A constant criticism lodged by those people who are not yet fully on board with providing college athletes the right to commercialize and make money off of their names, images, and likenesses (NIL) is that the vast majority of athletes will not benefit at all from it. These individuals argue that the disparity between the “haves” and “have nots” will be expanded and that only the blue-chip athletes will have the capacity to earn compensation from third parties through deals that include a provision for the use of athletes’ publicity rights.
I have long argued that there is no evidence to support such a claim and that the argument is merely a distraction to the overarching goal, which is to provide equal opportunity to all athletes, whether they be performing in revenue or nonrevenue sports, at every educational institution. Now, there is new research that not only supports my premise but also directly refutes the detractors who try to find any angle possible to rain on the athletes’ publicity rights parade.
Dr. Thilo Kunkel of Temple University’s School of Sport, Tourism, and Hospitality Management claims that, based on his research, both female college athletes and athletes participating in less-popular college sports may have much to gain with NIL rights. His study found that the average annual social media account value of athletes with merely 10,000 followers could be worth more than $5,000. Furthermore, Kunkel’s finding is that female college athletes rank higher than male college athletes with regard to their median social media account value.
Many of the opportunities for college athletes surrounding the exploitation of their NIL will come in the form of third parties paying for them to post content on their social media profiles. Most deals will include social media promotion as a component, but there will also be agreements that strictly revolve around that type of deliverable. As such, Kunkel’s research is important in that it demonstrates that there is a clear market for athletes with small follower counts (as compared to more nationally recognizable athletes) and that female athletes should not be ignored by corporations seeking to gain by way of association with college players.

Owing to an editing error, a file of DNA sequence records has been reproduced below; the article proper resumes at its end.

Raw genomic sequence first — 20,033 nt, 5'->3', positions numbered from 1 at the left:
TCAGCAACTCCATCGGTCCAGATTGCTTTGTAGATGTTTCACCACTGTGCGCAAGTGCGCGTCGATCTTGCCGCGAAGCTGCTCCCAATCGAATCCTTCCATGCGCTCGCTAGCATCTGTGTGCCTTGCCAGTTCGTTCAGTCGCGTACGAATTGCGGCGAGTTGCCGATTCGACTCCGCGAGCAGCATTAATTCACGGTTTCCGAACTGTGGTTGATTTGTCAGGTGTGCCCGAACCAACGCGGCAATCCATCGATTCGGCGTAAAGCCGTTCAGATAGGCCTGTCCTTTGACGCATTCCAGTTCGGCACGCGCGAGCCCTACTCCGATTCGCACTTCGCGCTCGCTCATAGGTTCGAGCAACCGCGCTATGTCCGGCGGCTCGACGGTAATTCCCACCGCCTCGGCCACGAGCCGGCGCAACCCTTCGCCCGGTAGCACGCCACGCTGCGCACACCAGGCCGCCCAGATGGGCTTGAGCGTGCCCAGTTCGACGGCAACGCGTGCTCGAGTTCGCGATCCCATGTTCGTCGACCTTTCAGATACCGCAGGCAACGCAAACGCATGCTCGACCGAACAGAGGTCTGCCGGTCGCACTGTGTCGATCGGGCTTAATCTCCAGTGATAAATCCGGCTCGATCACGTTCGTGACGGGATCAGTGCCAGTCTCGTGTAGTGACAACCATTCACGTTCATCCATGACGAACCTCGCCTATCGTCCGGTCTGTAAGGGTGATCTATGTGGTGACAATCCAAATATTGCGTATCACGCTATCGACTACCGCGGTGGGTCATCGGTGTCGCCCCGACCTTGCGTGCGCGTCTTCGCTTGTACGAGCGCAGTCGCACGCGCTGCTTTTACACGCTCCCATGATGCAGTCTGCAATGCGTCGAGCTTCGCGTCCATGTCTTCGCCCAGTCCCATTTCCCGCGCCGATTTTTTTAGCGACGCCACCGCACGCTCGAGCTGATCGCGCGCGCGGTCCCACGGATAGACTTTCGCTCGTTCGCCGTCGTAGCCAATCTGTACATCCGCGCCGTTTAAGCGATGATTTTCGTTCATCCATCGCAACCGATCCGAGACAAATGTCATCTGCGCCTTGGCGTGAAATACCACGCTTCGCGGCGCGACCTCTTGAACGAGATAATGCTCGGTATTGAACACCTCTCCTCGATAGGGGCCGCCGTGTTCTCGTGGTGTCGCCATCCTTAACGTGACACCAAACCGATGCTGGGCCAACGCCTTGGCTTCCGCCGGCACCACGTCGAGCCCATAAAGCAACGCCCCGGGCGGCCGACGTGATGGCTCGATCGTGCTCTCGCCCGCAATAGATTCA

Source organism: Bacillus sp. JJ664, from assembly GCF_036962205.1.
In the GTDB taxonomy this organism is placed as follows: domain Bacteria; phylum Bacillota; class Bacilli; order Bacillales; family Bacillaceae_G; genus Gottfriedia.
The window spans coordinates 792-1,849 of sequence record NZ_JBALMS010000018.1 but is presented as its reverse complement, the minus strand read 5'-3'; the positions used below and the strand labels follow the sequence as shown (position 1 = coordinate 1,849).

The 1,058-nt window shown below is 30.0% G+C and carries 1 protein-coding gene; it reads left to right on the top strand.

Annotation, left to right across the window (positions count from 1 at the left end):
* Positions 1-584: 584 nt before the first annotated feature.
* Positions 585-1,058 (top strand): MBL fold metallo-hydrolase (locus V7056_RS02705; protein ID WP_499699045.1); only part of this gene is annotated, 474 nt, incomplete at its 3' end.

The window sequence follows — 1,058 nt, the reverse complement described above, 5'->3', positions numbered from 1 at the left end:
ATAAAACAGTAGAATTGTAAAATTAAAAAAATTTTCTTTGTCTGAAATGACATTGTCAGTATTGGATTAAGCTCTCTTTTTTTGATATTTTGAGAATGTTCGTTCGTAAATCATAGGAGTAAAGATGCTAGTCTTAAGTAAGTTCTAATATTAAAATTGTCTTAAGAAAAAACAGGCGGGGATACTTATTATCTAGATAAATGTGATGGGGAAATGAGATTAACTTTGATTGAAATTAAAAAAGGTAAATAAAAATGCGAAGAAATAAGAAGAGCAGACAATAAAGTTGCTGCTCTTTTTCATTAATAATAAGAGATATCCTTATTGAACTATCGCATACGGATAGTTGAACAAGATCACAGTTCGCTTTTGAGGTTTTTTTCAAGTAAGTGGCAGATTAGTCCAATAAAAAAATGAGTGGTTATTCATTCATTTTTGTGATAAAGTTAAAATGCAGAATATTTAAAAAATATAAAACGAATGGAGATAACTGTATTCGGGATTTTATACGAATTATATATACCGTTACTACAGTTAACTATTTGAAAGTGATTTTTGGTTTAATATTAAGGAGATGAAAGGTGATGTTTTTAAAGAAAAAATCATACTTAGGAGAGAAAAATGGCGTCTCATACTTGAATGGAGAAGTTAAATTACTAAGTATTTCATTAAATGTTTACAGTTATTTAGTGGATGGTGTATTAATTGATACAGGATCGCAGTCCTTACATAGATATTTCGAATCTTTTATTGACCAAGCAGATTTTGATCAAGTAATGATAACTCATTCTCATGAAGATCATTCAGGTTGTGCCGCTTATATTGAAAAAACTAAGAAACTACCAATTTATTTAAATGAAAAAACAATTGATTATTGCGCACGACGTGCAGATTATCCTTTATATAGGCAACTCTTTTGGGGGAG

Kunkel and his colleagues broke their study down into two components. First, they went through the social media profiles of Division I football and basketball players prior to the 2018 NFL and NBA drafts and applied a CPM, or price of 1,000 advertisement impressions on one page, to each athlete. Second, they tracked the social followings and engagement of college athletes at two top-tier (Clemson and Stanford) and two mid-tier (Temple and Jacksonville) Division I universities.
“Some of the top-tier male athletes skewed higher, just because they’re in the news all the time, but there was no significant difference to female athletes. In fact, when we consider the median, female student-athletes actually ranked higher than male athletes,” Kunkel said. “On average, they also post more content than their male counterparts. For years, the NCAA has said that NIL would not be beneficial for female student-athletes, but our research shows that’s not valid.”
Darren Heitner is the founder of Heitner Legal. He is the author of How to Play the Game: What Every Sports Attorney Needs to Know, published by the American Bar Association, and is an adjunct professor at the University of Florida Levin College of Law. You can reach him by email at firstname.lastname@example.org and follow him on Twitter at @DarrenHeitner.
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